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Many Western websites and social networks, among them Wikipedia, Facebook, and Twitter, cannot be currently accessed from within China, though Google is reportedly building China-specific versions of its products tailored to the government’s requirements.

In 2017, new regulations were adopted to limit access to widely-used tools that allow online users to circumvent the so-called “Great Firewall”.

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Perhaps Grindr’s users will feel reassured by the company’s public commitment to their privacy, but a look at the fine print reveals that Grindr reserves the right to disclose their personal data “to comply with relevant laws”, and that the application of foreign laws may leave users “without a legal remedy in the event of a privacy breach”.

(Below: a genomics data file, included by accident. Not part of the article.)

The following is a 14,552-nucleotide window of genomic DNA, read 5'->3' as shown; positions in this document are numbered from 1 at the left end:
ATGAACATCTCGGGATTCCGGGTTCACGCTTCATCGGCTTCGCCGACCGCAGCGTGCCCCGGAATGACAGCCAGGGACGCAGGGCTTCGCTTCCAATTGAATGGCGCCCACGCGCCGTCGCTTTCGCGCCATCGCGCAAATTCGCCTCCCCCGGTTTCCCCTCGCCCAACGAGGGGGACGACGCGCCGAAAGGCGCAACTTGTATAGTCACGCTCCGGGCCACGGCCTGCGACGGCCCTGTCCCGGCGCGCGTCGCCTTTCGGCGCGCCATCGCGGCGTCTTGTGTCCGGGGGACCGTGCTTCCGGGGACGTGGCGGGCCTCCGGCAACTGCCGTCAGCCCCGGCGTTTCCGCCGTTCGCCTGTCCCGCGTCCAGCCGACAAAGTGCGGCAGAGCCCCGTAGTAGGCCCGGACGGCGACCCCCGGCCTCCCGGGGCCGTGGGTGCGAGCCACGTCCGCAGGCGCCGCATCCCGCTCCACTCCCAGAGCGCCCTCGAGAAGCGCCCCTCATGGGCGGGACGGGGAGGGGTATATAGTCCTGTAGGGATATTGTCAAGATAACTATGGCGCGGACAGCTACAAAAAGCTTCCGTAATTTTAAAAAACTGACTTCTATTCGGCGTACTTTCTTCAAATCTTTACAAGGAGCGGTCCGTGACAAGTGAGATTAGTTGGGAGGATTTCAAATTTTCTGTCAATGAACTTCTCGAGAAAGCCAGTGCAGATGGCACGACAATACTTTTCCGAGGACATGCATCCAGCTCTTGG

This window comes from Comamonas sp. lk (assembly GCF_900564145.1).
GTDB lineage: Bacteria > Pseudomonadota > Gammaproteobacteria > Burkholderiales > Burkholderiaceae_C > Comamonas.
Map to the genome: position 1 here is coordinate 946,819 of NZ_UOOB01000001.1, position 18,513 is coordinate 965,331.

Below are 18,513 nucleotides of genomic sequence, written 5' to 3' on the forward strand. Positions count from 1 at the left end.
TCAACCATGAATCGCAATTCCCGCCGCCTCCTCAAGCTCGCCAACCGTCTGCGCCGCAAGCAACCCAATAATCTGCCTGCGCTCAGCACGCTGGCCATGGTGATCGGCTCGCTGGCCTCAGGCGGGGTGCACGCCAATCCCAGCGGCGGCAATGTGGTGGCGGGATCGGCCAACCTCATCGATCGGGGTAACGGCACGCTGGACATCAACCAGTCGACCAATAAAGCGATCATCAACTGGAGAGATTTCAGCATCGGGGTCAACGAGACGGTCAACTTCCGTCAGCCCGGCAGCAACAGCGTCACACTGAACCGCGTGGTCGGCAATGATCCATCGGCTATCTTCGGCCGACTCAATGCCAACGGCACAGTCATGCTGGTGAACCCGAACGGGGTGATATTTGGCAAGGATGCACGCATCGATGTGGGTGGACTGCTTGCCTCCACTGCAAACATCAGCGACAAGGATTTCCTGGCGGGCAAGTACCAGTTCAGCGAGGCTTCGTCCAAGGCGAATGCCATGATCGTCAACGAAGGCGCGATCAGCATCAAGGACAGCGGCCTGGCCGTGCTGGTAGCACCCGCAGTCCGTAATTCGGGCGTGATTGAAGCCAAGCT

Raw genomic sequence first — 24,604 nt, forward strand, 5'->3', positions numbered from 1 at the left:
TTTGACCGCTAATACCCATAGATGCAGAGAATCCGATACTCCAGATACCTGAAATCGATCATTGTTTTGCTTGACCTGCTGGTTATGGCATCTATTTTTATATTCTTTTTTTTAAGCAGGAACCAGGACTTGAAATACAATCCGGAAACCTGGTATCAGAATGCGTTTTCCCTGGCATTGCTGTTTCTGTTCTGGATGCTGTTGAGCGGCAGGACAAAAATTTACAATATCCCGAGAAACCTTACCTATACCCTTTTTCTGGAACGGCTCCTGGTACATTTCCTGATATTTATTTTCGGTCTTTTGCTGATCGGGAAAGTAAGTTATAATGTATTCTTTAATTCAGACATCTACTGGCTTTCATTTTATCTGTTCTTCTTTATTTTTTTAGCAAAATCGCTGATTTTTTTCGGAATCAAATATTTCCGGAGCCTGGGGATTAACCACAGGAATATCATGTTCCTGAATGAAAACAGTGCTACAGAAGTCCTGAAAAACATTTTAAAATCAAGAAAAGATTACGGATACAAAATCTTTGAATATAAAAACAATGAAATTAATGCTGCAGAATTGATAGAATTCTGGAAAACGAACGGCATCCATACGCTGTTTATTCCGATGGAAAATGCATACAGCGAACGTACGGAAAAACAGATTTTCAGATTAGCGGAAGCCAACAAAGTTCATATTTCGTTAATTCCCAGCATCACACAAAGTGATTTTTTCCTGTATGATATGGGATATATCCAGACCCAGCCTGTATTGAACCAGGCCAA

Given that Chinese companies are boosting their overseas acquisitions, users of newly Chinese-owned apps and services urgently need to ask what rights they do and don’t have to their data.

The company that owns We Chat has close links to the Communist party; the Financial Times has reported that the app “censors politically sensitive messages” and social media posts and shares user identities with the police “when instructed”.

China’s recent legal innovations mean any company operating there could in theory be vulnerable to the Chinese Communist party’s intentions.

There is evidence that the Chinese government has access to private conversations online.

In 2017, for instance, Beijing police arrested the creator of a We Chat group for discussing political and social issues.

And indeed, some of the law’s provisions may directly affect Grindr, requiring it to abide by social morality and “accept supervision by the government”.

Then again, the law also obliges network operators to process personal data in a lawful, proper, and necessary way.

The situation became even more worrisome in June 2017 when China imposed its Cybersecurity Act, one of the most wide-ranging cybersecurity statutes in the country’s history.

Many affected organisations, including international law firms, complained about the law’s “expansive scope, prescriptive requirements and lack of clarity on a range of critical issues”.

And thanks to the government’s authoritarian approach to life online, that in turn comes with serious privacy concerns.